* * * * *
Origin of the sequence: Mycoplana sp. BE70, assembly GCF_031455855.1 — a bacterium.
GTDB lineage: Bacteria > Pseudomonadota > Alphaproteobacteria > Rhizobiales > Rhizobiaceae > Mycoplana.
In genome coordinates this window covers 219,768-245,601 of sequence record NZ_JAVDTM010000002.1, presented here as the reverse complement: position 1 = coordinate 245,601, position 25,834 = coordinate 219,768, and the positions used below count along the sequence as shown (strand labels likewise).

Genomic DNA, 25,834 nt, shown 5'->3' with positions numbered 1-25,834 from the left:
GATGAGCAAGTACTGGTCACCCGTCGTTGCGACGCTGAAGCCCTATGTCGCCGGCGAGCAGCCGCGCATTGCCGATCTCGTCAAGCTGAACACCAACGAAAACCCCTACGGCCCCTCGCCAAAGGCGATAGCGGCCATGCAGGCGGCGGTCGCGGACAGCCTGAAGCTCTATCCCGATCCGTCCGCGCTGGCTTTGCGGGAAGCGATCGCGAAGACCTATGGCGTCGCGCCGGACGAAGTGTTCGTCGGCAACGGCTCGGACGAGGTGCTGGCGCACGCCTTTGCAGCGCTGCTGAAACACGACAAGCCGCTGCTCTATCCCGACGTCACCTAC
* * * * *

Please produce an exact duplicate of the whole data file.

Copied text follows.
Origin of the sequence: Mycoplana sp. BE70, assembly GCF_031455855.1 — a bacterium.
GTDB lineage: Bacteria > Pseudomonadota > Alphaproteobacteria > Rhizobiales > Rhizobiaceae > Mycoplana.
In genome coordinates this window covers 219,768-245,601 of sequence record NZ_JAVDTM010000002.1, presented here as the reverse complement: position 1 = coordinate 245,601, position 25,834 = coordinate 219,768, and the positions used below count along the sequence as shown (strand labels likewise).

Genomic DNA, 25,834 nt, shown 5'->3' with positions numbered 1-25,834 from the left:
GATGAGCAAGTACTGGTCACCCGTCGTTGCGACGCTGAAGCCCTATGTCGCCGGCGAGCAGCCGCGCATTGCCGATCTCGTCAAGCTGAACACCAACGAAAACCCCTACGGCCCCTCGCCAAAGGCGATAGCGGCCATGCAGGCGGCGGTCGCGGACAGCCTGAAGCTCTATCCCGATCCGTCCGCGCTGGCTTTGCGGGAAGCGATCGCGAAGACCTATGGCGTCGCGCCGGACGAAGTGTTCGTCGGCAACGGCTCGGACGAGGTGCTGGCGCACGCCTTTGCAGCGCTGCTGAAACACGACAAGCCGCTGCTCTATCCCGACGTCACCTAC